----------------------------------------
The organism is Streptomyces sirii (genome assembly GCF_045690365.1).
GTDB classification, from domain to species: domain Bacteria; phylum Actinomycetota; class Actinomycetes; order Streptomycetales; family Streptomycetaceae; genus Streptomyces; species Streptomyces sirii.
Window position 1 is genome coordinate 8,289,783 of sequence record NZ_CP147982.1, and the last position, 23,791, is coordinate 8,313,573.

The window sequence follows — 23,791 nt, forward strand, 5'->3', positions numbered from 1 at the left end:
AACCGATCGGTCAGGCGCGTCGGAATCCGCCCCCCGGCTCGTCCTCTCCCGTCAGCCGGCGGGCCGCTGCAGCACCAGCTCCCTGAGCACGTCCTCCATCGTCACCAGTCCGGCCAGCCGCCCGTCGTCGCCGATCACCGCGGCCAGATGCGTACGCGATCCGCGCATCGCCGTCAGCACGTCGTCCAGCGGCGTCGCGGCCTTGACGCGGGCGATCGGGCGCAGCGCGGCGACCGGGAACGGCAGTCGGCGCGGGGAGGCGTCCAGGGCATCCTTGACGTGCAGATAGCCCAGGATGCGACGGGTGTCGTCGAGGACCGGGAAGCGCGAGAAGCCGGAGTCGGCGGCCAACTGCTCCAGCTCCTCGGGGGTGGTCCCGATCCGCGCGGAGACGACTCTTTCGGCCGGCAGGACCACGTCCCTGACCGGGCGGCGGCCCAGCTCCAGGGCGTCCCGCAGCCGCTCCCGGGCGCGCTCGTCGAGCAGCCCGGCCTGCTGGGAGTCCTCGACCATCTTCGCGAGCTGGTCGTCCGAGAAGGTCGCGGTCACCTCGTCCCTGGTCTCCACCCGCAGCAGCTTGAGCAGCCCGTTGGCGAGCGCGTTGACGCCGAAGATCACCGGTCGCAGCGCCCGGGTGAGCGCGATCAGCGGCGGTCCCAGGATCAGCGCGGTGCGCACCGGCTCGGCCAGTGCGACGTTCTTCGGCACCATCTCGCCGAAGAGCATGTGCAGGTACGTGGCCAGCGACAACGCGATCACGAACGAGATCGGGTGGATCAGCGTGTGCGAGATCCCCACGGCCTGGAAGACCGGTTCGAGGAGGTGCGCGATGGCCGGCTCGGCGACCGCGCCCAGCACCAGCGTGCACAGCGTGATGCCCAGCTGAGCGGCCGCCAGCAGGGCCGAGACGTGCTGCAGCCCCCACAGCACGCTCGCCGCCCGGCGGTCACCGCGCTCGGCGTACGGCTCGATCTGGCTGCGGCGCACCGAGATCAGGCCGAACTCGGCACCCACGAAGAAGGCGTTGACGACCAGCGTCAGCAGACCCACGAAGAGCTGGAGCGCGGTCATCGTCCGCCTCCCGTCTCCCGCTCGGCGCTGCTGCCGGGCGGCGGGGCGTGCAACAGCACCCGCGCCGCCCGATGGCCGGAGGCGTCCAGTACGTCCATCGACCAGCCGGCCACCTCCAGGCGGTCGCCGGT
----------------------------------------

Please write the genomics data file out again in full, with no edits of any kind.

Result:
The organism is Streptomyces sirii (genome assembly GCF_045690365.1).
GTDB classification, from domain to species: domain Bacteria; phylum Actinomycetota; class Actinomycetes; order Streptomycetales; family Streptomycetaceae; genus Streptomyces; species Streptomyces sirii.
Window position 1 is genome coordinate 8,289,783 of sequence record NZ_CP147982.1, and the last position, 23,791, is coordinate 8,313,573.

The window sequence follows — 23,791 nt, forward strand, 5'->3', positions numbered from 1 at the left end:
AACCGATCGGTCAGGCGCGTCGGAATCCGCCCCCCGGCTCGTCCTCTCCCGTCAGCCGGCGGGCCGCTGCAGCACCAGCTCCCTGAGCACGTCCTCCATCGTCACCAGTCCGGCCAGCCGCCCGTCGTCGCCGATCACCGCGGCCAGATGCGTACGCGATCCGCGCATCGCCGTCAGCACGTCGTCCAGCGGCGTCGCGGCCTTGACGCGGGCGATCGGGCGCAGCGCGGCGACCGGGAACGGCAGTCGGCGCGGGGAGGCGTCCAGGGCATCCTTGACGTGCAGATAGCCCAGGATGCGACGGGTGTCGTCGAGGACCGGGAAGCGCGAGAAGCCGGAGTCGGCGGCCAACTGCTCCAGCTCCTCGGGGGTGGTCCCGATCCGCGCGGAGACGACTCTTTCGGCCGGCAGGACCACGTCCCTGACCGGGCGGCGGCCCAGCTCCAGGGCGTCCCGCAGCCGCTCCCGGGCGCGCTCGTCGAGCAGCCCGGCCTGCTGGGAGTCCTCGACCATCTTCGCGAGCTGGTCGTCCGAGAAGGTCGCGGTCACCTCGTCCCTGGTCTCCACCCGCAGCAGCTTGAGCAGCCCGTTGGCGAGCGCGTTGACGCCGAAGATCACCGGTCGCAGCGCCCGGGTGAGCGCGATCAGCGGCGGTCCCAGGATCAGCGCGGTGCGCACCGGCTCGGCCAGTGCGACGTTCTTCGGCACCATCTCGCCGAAGAGCATGTGCAGGTACGTGGCCAGCGACAACGCGATCACGAACGAGATCGGGTGGATCAGCGTGTGCGAGATCCCCACGGCCTGGAAGACCGGTTCGAGGAGGTGCGCGATGGCCGGCTCGGCGACCGCGCCCAGCACCAGCGTGCACAGCGTGATGCCCAGCTGAGCGGCCGCCAGCAGGGCCGAGACGTGCTGCAGCCCCCACAGCACGCTCGCCGCCCGGCGGTCACCGCGCTCGGCGTACGGCTCGATCTGGCTGCGGCGCACCGAGATCAGGCCGAACTCGGCACCCACGAAGAAGGCGTTGACGACCAGCGTCAGCAGACCCACGAAGAGCTGGAGCGCGGTCATCGTCCGCCTCCCGTCTCCCGCTCGGCGCTGCTGCCGGGCGGCGGGGCGTGCAACAGCACCCGCGCCGCCCGATGGCCGGAGGCGTCCAGTACGTCCATCGACCAGCCGGCCACCTCCAGGCGGTCGCCGGT